Headline: Japan: Putting Hydrogen at the Core of its Decarbonization Strategy

This chapter reviews Japan’s hydrogen strategy with a particular focus on its international elements. It begins by outlining Japan’s international commitment to reduce economy-wide greenhouse gas emissions. The chapter then reviews Japan's domestic policy settings designed to support the deployment of hydrogen in power generation, transport, and industrial uses. The chapter then reviews the strategy that the government is using to enable the development of international supply chains to enable the required imports to satisfy projected hydrogen use in the country. It outlines bilateral technology partnerships and international activities within multilateral forums. It concludes with a short discussion of the geopolitical implications of Japan's hydrogen strategy. Japan has been at the forefront of global efforts to increase the role of hydrogen and ammonia as an option for supporting decarbonization. Japan’s government is positioning hydrogen to play a large role in its overall decarbonisation strategy in support of its mid-century, net zero emissions reduction goal. In this context, the Japanese government is supporting the development of technologies on both the supply and demand side, informed by its understanding of feasible decarbonization pathways domestically and the industrial policy opportunities it has identified to promote Japan's technological leadership. Key features of Japan’s strategy are the central focus on the need to import hydrogen and ammonia and the emphasis domestically on the use of hydrogen and ammonia co-combustion in existing thermal power generation as a transition technology, which is not emphasised in other countries’ national hydrogen strategies. In addition, the Japanese government is championing hydrogen and ammonia internationally through forums such as AZEC, which includes proposing ammonia as a technology option for reducing emissions from the power sector in the Asia-Pacific. A key near-term focus on the supply-side is testing the feasibility of different technology options for hydrogen transport, based on the strong emphasis on hydrogen and ammonia imports within Japan’s hydrogen strategy. Coupled with the potential for exporting technologies for hydrogen use, this suggests that new patterns of trade and investment may emerge, although there remain crucial questions about commercial feasibility in addition to technical challenges. Indeed, Japan’s hydrogen strategy is predicated on the ability to build international supply chains at scale. These are currently being enabled by public investment in early-stage projects. These testing different technology options to enable the export of hydrogen to Japan to support domestic decarbonization. Another challenge lies in unlocking hydrogen demand given that processes using hydrogen and ammonia remain more expensive than alternatives in most cases. A case in point is FCVs, in which consumer demand remains far lower than envisioned. In response, the Japanese government is developing a series of policies to reduce the gap between hydrogen and ammonia and best available technologies. The revised 2023 NHS also signalled a shift towards emphasising Japan’s technology leadership in fuel cells and taking a more neutral approach towards end-use sectors. We can expect Japan’s national hydrogen strategy to continue to develop in response to the effectiveness of policies implemented domestically and internationally to increase the demand for, and supply of hydrogen and associated vectors.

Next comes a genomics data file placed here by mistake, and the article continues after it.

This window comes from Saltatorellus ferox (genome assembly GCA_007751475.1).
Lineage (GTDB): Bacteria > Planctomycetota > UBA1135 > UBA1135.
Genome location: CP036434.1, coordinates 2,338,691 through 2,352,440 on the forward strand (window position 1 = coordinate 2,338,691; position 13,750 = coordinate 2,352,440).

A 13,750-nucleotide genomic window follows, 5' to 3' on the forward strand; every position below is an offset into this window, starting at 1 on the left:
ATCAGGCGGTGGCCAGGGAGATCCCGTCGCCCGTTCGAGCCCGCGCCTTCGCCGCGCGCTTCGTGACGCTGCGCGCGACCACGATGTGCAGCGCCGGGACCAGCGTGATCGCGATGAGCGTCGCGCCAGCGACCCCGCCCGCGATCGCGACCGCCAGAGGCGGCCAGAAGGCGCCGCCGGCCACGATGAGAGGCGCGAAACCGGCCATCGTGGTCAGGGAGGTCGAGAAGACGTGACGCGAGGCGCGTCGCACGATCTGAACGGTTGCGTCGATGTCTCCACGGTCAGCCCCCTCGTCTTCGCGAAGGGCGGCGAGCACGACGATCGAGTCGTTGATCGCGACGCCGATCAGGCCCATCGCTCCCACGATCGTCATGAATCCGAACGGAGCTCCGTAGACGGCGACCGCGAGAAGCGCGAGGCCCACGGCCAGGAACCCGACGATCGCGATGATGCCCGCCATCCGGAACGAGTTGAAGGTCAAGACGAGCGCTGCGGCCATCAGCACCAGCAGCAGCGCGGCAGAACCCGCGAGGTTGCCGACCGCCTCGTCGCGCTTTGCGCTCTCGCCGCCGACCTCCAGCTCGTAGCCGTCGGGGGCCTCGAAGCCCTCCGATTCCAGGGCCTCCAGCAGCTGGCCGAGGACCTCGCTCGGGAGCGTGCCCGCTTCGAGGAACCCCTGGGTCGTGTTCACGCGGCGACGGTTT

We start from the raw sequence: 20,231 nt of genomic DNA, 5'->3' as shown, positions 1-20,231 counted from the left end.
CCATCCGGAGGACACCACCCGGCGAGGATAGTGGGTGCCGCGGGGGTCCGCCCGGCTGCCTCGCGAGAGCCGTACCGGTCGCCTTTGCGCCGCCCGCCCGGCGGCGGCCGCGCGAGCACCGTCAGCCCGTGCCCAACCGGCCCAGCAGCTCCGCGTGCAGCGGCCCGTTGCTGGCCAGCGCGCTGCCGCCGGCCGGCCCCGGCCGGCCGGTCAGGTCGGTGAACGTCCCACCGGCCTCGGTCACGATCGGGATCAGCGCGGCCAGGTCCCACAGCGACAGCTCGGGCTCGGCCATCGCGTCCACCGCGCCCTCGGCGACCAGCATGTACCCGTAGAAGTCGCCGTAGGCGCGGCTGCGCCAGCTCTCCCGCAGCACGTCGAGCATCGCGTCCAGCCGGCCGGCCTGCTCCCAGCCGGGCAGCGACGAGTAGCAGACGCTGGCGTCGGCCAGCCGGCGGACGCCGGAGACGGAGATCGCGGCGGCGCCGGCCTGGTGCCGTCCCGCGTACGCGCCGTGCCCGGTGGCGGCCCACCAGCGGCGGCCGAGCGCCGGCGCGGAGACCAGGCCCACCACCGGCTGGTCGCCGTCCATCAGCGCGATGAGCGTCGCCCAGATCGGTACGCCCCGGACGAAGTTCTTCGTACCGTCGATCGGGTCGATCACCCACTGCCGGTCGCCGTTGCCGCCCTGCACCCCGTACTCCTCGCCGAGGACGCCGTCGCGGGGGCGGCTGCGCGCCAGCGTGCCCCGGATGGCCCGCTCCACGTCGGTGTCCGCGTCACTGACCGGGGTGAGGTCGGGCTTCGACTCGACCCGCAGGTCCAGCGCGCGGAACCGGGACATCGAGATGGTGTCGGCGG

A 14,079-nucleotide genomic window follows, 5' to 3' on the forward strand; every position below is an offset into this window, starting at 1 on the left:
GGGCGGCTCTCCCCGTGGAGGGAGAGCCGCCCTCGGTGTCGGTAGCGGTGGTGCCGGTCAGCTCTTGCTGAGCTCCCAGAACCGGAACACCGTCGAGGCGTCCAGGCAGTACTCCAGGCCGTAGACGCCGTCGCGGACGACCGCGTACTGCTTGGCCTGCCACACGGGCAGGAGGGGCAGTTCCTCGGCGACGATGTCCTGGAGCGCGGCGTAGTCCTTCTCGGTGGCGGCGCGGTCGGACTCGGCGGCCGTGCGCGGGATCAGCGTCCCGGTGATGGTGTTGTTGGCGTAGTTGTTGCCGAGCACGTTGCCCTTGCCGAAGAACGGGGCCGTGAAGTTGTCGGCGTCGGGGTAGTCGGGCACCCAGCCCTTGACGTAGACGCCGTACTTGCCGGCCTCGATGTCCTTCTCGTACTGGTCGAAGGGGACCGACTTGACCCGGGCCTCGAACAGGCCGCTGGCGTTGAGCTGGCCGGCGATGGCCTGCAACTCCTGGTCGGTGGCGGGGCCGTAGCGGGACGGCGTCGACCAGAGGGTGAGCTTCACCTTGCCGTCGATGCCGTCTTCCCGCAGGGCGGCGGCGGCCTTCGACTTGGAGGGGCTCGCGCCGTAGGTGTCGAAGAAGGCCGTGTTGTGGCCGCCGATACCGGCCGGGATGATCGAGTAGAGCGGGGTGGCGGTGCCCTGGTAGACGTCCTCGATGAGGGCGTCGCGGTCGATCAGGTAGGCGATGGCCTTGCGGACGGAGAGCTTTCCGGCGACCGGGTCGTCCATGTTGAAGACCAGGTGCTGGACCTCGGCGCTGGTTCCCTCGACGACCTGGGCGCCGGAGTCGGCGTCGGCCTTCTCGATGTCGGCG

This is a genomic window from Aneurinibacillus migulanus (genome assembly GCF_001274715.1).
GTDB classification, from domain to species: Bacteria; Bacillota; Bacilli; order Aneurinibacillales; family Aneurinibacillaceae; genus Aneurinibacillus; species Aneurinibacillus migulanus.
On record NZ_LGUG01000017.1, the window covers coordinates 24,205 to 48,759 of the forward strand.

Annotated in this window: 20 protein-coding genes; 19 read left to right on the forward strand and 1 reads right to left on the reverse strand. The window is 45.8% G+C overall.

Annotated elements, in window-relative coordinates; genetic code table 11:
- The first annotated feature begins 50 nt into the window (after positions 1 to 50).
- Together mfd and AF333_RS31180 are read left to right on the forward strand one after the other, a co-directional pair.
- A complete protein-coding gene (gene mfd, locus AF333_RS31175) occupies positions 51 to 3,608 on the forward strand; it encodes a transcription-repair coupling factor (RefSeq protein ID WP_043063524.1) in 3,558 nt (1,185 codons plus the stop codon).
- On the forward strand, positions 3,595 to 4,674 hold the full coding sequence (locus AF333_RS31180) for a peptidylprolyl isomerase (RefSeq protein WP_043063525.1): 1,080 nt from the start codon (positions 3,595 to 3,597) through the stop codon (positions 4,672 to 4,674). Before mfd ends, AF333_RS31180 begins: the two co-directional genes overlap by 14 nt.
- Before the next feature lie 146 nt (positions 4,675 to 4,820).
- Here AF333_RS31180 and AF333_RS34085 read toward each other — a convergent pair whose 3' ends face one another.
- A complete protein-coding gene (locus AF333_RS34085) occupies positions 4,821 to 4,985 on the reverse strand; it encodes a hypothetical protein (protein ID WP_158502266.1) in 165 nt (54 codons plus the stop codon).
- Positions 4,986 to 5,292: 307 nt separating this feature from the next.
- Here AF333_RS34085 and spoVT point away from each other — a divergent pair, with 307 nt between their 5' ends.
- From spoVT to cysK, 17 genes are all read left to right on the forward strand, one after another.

RIFS Discussion Paper und RIFS Working Paper

Osaki, Y., & Hughes, L. (2024). Japan: Putting Hydrogen at the Core of its Decarbonization Strategy. RIFS Discussion Paper, June 2024.

Beteiligte Projekte
Politik und Governance der globalen Energiewende Geopolitik der Energietransformation: Implikationen einer internationalen Wasserstoffwirtschaft (GET Hydrogen)